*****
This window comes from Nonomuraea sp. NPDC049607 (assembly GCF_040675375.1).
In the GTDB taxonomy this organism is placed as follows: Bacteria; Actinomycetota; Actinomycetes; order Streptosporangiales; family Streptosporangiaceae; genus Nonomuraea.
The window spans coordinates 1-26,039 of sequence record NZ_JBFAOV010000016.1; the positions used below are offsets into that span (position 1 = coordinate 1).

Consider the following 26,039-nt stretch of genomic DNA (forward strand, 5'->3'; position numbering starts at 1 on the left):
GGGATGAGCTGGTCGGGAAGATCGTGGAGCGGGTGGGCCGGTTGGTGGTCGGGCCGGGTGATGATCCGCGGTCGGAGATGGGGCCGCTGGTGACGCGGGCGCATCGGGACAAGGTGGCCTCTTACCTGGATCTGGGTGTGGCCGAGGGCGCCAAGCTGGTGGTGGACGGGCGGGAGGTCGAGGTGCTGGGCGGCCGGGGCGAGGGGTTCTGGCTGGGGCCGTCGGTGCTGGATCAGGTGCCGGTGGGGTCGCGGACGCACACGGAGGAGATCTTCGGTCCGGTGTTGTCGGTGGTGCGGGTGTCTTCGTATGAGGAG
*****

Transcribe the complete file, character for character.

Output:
This window comes from Nonomuraea sp. NPDC049607 (assembly GCF_040675375.1).
In the GTDB taxonomy this organism is placed as follows: Bacteria; Actinomycetota; Actinomycetes; order Streptosporangiales; family Streptosporangiaceae; genus Nonomuraea.
The window spans coordinates 1-26,039 of sequence record NZ_JBFAOV010000016.1; the positions used below are offsets into that span (position 1 = coordinate 1).

Consider the following 26,039-nt stretch of genomic DNA (forward strand, 5'->3'; position numbering starts at 1 on the left):
GGGATGAGCTGGTCGGGAAGATCGTGGAGCGGGTGGGCCGGTTGGTGGTCGGGCCGGGTGATGATCCGCGGTCGGAGATGGGGCCGCTGGTGACGCGGGCGCATCGGGACAAGGTGGCCTCTTACCTGGATCTGGGTGTGGCCGAGGGCGCCAAGCTGGTGGTGGACGGGCGGGAGGTCGAGGTGCTGGGCGGCCGGGGCGAGGGGTTCTGGCTGGGGCCGTCGGTGCTGGATCAGGTGCCGGTGGGGTCGCGGACGCACACGGAGGAGATCTTCGGTCCGGTGTTGTCGGTGGTGCGGGTGTCTTCGTATGAGGAG